Elvis

There have been so many movies about Elvis Presley that the only way to do it again is to do what Moulin Rouge director Baz Luhrmann has done with Elvis. He tells Presley's story with grand, over-the-top flourishes, making every step in the singer's professional journey feel mega-iconic. There's nothing in the story that we don't already know, nor is there any fresh perspective on it. That's the biggest flaw. The style, though, is what sells the picture. Luhrmann has conceived a glorious tribute to the King of Rock and Roll.

And he's done it by making Col. Tom Parker (Tom Hanks) the person whose POV we see everything through. He's looking to manage an act that will serve as his meal ticket, and gets one upon hearing Elvis (Austin Butler), a young white singer whose musical style has been greatly influenced by the gospel and R&B singers he's obsessed with. Upon seeing a crowd of girls lose their minds during one of his live performances, Parker schemes to become Elvis's manager. Elvis, for his part, likes the promises of great success, which mean he will be able to provide a nice home for his parents.

From there, Elvis hits all the notes you expect it to. Accusations of obscenity due to his pelvis-thrusting onstage. Having to rein in his style for television. Meeting Priscilla (Olivia DeJonge) and fathering Lisa Marie. Time in the service. A run of terrible movies. The Christmas special. The Vegas residency. The drug abuse. The film has so much to cram in that even a 159-minute running time isn't enough to give every important aspect its due. Priscilla, in particular, is a paper-thin, barely-utilized character – an odd choice given how important she was in Presley's life.

Despite the familiarity of the material, Luhrmann's energetic, glitzy approach helps it go down smoothly. He splits the screen into sections and has picture-in-picture effects, utilizes onscreen graphics, swirls his camera around, abruptly zooms in on something, overlaps images, and so on. The cumulative effect is that you get wrapped up in the whirlwind of Presley's career, so that it feels like as much of a rush to you as it must have felt to him. The director wisely slows down every so often, in order to emphasize an important point, as when Elvis locks horns with Parker over the direction of his Christmas special. He wants to do his thing, whereas his manager wants him to appease the sponsor by singing holiday songs.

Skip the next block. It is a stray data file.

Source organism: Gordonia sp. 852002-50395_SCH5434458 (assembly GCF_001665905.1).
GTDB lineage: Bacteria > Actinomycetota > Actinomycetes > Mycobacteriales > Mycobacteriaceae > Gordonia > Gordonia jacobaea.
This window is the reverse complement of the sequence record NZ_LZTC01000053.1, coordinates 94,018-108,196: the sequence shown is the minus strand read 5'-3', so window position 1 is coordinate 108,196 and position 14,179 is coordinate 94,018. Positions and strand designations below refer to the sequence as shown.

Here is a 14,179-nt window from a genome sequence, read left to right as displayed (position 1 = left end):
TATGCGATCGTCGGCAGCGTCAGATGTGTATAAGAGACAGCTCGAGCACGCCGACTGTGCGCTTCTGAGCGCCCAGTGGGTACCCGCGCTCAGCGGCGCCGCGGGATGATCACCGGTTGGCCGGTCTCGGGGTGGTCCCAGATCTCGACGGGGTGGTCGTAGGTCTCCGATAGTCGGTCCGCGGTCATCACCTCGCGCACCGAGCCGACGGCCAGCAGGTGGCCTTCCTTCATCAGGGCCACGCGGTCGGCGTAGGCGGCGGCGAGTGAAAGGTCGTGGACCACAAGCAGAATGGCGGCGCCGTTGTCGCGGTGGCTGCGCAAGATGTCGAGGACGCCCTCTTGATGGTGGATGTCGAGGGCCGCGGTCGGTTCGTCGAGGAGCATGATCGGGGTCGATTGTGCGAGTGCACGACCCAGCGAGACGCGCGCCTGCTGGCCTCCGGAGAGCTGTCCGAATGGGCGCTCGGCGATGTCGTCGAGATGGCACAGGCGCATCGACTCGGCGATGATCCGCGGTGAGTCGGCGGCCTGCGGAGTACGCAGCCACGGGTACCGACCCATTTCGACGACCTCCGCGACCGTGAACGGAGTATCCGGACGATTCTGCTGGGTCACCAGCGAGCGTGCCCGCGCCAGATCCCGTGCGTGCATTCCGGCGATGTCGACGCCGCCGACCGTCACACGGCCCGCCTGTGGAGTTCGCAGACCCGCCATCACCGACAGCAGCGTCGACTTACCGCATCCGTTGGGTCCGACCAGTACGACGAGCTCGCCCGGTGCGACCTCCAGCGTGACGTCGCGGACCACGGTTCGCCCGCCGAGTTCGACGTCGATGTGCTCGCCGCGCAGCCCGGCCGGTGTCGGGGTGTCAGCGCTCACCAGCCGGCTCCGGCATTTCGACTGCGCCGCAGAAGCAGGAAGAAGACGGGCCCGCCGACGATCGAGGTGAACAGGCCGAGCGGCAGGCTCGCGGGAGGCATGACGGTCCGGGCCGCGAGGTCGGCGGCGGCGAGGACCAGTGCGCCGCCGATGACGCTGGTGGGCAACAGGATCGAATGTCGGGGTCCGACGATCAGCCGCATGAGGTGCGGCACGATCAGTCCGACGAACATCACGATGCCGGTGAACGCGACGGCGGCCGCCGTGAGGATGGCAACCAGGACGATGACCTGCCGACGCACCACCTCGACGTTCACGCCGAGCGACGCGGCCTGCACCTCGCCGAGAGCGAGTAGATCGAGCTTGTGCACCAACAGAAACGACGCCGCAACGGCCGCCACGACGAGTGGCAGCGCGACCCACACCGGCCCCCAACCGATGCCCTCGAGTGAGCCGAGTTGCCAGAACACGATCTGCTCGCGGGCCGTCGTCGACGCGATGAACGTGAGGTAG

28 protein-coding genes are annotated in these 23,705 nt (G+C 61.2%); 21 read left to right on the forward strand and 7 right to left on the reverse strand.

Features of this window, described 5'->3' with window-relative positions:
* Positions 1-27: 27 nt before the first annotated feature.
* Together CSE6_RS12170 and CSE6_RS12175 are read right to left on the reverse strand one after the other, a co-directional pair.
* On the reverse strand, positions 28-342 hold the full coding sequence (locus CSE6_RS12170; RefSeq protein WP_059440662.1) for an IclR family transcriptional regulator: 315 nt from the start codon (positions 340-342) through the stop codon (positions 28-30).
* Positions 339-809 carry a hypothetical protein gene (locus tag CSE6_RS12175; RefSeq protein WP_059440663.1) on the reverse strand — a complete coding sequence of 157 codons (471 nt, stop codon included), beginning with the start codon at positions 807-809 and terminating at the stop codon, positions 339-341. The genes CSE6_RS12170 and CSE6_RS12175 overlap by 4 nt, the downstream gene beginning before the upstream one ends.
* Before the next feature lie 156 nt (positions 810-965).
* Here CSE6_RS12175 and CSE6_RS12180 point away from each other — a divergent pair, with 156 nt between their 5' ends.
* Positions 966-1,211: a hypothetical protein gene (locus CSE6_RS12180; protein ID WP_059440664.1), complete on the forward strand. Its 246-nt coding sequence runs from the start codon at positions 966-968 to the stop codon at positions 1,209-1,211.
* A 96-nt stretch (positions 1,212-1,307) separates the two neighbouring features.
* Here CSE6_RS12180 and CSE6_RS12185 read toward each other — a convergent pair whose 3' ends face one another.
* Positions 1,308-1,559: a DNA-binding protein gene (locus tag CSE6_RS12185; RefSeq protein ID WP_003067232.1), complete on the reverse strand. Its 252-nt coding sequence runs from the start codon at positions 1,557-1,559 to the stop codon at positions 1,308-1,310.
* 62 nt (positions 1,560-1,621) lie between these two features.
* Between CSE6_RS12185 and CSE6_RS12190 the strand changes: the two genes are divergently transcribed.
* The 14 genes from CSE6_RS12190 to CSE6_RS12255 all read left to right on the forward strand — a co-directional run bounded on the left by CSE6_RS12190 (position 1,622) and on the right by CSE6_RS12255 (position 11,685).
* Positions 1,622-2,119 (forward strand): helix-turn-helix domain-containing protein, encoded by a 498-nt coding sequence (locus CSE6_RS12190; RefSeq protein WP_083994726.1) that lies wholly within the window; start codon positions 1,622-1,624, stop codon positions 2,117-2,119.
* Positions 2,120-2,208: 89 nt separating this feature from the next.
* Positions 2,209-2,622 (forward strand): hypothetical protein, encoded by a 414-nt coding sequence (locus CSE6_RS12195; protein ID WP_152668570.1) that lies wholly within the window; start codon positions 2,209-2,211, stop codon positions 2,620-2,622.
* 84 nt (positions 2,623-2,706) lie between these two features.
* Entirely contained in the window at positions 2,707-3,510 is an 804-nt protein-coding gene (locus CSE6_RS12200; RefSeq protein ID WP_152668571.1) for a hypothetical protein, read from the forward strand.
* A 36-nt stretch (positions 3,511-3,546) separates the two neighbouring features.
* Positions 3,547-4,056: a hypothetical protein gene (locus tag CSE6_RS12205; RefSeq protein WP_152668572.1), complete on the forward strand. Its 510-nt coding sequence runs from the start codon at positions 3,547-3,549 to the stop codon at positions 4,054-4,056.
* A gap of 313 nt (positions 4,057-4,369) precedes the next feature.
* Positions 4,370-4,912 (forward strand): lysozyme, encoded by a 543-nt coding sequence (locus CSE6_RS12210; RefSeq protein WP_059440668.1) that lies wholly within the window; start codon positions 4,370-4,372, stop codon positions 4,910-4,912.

Moments like that get to the core of Elvis. At heart, the film is about Parker's exploitation of Presley, specifically how he eventually began making choices that were far better for himself than for his client, leading to the sad, drug-addled person the King became. Honestly, I don't know what Tom Hanks is doing here. He's buried underneath prosthetics to make his face fuller and rounder, and he speaks in a non-descript accident. It's fundamentally odd, yet it totally works because those choices serve to make Parker an appropriately off-putting character. Hanks has never done a performance like this before. It's exhilarating to see him take a wild swing.

Austin Butler is also very good. A prime danger in playing Elvis is doing a caricature of him. The actor deftly avoids that, finding the person behind the image (and, for that matter, underneath Luhrmann's visual trappings). Early scenes showing Presley's magnetism and later scenes depicting his decline are especially strong, as Butler conveys both with a sense of authenticity.

Despite Elvis going over material we all know, the glossy style is fun and an obvious affection for Presley shines through at all times. In the end, we're left with valid questions: What would Elvis have done had he broken away from Parker at some point? Would he have floundered, or taken his gifts to some astonishing new level? And would he have died at 42? Yes, those questions have been asked before. The movie asks them in a handsomely-mounted production that's entertaining, if not exactly revelatory.


out of four

Elvis is rated PG-13 for substance abuse, strong language, suggestive material, and smoking. The running time is 2 hours and 39 minutes.